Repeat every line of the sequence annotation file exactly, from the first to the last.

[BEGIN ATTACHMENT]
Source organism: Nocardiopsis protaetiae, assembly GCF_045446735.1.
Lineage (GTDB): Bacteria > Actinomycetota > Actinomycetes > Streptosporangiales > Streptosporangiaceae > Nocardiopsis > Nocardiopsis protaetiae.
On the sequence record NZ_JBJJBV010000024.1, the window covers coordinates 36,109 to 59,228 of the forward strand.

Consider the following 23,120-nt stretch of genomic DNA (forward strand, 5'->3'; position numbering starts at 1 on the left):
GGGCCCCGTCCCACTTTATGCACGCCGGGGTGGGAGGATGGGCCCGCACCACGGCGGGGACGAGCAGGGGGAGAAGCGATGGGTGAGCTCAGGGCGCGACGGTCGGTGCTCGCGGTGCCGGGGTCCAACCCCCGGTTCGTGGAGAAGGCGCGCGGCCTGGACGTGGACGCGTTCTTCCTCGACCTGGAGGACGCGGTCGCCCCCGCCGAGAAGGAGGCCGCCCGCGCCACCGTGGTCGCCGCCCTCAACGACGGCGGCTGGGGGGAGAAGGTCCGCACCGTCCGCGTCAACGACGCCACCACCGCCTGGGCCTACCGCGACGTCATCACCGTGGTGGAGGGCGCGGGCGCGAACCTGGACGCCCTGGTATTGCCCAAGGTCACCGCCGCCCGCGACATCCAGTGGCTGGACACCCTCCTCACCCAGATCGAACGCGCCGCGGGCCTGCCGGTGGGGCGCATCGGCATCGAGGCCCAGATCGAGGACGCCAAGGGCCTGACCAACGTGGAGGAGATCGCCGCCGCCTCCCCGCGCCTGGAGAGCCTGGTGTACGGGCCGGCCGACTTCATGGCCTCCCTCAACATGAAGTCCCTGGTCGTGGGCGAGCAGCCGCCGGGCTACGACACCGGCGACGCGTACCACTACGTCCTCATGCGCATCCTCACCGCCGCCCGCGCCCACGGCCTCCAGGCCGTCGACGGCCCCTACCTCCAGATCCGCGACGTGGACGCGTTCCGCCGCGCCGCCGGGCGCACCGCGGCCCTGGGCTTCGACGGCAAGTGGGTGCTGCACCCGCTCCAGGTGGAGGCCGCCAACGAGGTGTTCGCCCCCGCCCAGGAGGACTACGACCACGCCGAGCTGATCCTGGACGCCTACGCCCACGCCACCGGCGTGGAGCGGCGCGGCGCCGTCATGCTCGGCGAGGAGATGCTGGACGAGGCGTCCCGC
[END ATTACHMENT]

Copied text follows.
Source organism: Nocardiopsis protaetiae, assembly GCF_045446735.1.
Lineage (GTDB): Bacteria > Actinomycetota > Actinomycetes > Streptosporangiales > Streptosporangiaceae > Nocardiopsis > Nocardiopsis protaetiae.
On the sequence record NZ_JBJJBV010000024.1, the window covers coordinates 36,109 to 59,228 of the forward strand.

Consider the following 23,120-nt stretch of genomic DNA (forward strand, 5'->3'; position numbering starts at 1 on the left):
GGGCCCCGTCCCACTTTATGCACGCCGGGGTGGGAGGATGGGCCCGCACCACGGCGGGGACGAGCAGGGGGAGAAGCGATGGGTGAGCTCAGGGCGCGACGGTCGGTGCTCGCGGTGCCGGGGTCCAACCCCCGGTTCGTGGAGAAGGCGCGCGGCCTGGACGTGGACGCGTTCTTCCTCGACCTGGAGGACGCGGTCGCCCCCGCCGAGAAGGAGGCCGCCCGCGCCACCGTGGTCGCCGCCCTCAACGACGGCGGCTGGGGGGAGAAGGTCCGCACCGTCCGCGTCAACGACGCCACCACCGCCTGGGCCTACCGCGACGTCATCACCGTGGTGGAGGGCGCGGGCGCGAACCTGGACGCCCTGGTATTGCCCAAGGTCACCGCCGCCCGCGACATCCAGTGGCTGGACACCCTCCTCACCCAGATCGAACGCGCCGCGGGCCTGCCGGTGGGGCGCATCGGCATCGAGGCCCAGATCGAGGACGCCAAGGGCCTGACCAACGTGGAGGAGATCGCCGCCGCCTCCCCGCGCCTGGAGAGCCTGGTGTACGGGCCGGCCGACTTCATGGCCTCCCTCAACATGAAGTCCCTGGTCGTGGGCGAGCAGCCGCCGGGCTACGACACCGGCGACGCGTACCACTACGTCCTCATGCGCATCCTCACCGCCGCCCGCGCCCACGGCCTCCAGGCCGTCGACGGCCCCTACCTCCAGATCCGCGACGTGGACGCGTTCCGCCGCGCCGCCGGGCGCACCGCGGCCCTGGGCTTCGACGGCAAGTGGGTGCTGCACCCGCTCCAGGTGGAGGCCGCCAACGAGGTGTTCGCCCCCGCCCAGGAGGACTACGACCACGCCGAGCTGATCCTGGACGCCTACGCCCACGCCACCGGCGTGGAGCGGCGCGGCGCCGTCATGCTCGGCGAGGAGATGCTGGACGAGGCGTCCCGC